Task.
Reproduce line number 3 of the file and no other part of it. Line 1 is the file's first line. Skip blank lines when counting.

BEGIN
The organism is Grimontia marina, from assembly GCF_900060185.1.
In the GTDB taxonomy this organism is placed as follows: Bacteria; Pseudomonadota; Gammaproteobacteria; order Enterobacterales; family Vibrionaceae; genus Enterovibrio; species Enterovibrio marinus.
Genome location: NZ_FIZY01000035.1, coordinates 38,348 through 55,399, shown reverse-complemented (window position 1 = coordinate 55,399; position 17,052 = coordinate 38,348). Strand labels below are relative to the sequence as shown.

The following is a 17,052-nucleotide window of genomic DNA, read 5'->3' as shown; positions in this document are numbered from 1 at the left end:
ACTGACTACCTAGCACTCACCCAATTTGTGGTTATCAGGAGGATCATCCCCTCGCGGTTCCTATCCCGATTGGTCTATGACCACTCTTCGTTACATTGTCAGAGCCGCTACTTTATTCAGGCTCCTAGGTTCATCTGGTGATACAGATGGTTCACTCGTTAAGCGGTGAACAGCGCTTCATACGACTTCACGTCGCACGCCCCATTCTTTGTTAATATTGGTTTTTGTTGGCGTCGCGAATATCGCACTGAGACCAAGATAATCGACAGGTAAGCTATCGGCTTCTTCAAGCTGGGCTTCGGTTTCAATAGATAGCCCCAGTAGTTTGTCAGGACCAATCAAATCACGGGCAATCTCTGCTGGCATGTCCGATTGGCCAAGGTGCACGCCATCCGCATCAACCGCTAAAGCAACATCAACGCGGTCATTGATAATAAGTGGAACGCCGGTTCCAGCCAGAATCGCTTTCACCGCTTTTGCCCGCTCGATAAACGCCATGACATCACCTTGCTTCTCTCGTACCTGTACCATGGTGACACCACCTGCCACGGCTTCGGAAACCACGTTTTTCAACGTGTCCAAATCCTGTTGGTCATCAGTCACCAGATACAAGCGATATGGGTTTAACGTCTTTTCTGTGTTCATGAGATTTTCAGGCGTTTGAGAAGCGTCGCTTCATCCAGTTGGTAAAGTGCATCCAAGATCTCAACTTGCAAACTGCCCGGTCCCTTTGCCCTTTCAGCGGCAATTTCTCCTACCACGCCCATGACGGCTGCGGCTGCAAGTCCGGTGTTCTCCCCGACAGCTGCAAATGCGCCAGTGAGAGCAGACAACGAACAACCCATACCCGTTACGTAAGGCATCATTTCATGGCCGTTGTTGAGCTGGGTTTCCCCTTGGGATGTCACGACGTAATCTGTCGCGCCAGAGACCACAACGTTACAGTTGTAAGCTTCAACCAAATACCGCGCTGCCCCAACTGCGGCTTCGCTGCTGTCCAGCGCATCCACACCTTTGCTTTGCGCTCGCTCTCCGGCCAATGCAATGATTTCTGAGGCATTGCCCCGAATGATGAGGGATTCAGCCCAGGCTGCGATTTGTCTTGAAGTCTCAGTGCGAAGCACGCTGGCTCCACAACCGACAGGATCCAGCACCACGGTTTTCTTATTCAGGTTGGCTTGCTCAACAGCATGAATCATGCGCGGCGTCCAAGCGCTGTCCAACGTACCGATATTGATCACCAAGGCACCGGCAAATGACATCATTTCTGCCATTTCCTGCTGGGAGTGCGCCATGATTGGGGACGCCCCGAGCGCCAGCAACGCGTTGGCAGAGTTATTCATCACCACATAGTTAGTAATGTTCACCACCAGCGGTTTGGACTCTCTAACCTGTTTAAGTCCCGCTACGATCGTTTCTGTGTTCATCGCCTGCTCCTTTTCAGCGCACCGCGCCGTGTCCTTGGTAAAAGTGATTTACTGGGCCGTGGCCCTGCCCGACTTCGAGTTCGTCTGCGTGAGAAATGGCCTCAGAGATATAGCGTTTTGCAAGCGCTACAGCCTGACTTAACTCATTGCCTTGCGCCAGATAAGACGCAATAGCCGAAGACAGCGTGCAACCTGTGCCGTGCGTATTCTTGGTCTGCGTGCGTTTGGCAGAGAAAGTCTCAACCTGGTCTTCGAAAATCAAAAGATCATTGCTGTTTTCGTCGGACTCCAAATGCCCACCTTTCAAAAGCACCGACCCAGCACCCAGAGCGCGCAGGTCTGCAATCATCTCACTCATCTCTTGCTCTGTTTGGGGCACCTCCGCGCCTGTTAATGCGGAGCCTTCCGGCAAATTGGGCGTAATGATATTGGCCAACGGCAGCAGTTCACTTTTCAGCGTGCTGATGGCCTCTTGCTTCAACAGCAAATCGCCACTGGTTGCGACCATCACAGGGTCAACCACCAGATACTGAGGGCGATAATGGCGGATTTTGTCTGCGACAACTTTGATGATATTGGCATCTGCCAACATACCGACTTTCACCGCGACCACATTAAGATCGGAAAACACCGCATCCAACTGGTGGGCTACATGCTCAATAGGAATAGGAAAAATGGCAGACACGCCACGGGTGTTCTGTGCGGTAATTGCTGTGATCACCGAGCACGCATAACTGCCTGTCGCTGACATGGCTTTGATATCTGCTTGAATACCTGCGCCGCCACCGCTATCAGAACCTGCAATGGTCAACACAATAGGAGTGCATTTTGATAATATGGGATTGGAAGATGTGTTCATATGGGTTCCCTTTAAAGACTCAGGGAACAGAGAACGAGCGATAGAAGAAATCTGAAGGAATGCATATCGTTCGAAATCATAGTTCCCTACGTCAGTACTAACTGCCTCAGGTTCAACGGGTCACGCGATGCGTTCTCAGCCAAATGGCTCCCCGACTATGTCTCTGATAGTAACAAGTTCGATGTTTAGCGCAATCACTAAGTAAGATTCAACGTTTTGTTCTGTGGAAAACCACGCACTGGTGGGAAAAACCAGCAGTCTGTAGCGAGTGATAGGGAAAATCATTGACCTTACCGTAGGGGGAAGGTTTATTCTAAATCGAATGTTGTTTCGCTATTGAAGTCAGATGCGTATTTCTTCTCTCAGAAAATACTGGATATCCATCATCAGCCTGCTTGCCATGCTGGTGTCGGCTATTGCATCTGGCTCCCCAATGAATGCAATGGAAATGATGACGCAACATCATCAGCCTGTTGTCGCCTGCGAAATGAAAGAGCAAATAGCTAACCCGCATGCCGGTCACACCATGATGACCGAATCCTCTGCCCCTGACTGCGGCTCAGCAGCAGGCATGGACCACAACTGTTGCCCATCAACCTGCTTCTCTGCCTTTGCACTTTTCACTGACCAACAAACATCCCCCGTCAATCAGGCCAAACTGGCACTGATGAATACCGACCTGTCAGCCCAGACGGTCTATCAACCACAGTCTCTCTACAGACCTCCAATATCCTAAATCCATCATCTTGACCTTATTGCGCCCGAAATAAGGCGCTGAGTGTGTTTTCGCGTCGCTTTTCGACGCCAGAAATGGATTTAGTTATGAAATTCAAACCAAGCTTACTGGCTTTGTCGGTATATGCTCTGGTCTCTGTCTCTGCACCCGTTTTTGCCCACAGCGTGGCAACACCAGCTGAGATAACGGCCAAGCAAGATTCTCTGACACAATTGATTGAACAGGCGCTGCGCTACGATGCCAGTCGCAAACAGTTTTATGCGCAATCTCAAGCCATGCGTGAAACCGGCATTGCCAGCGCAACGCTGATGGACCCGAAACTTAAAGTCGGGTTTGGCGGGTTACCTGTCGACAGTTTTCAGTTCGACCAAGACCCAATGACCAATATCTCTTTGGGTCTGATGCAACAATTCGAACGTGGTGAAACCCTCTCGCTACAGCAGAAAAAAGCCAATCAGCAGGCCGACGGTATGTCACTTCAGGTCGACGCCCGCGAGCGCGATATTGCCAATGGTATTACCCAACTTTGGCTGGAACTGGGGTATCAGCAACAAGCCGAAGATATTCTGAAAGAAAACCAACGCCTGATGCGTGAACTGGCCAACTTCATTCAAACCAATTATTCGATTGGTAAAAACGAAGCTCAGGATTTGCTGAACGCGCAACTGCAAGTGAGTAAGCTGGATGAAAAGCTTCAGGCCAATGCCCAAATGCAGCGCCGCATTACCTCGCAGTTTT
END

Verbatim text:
Genome location: NZ_FIZY01000035.1, coordinates 38,348 through 55,399, shown reverse-complemented (window position 1 = coordinate 55,399; position 17,052 = coordinate 38,348). Strand labels below are relative to the sequence as shown.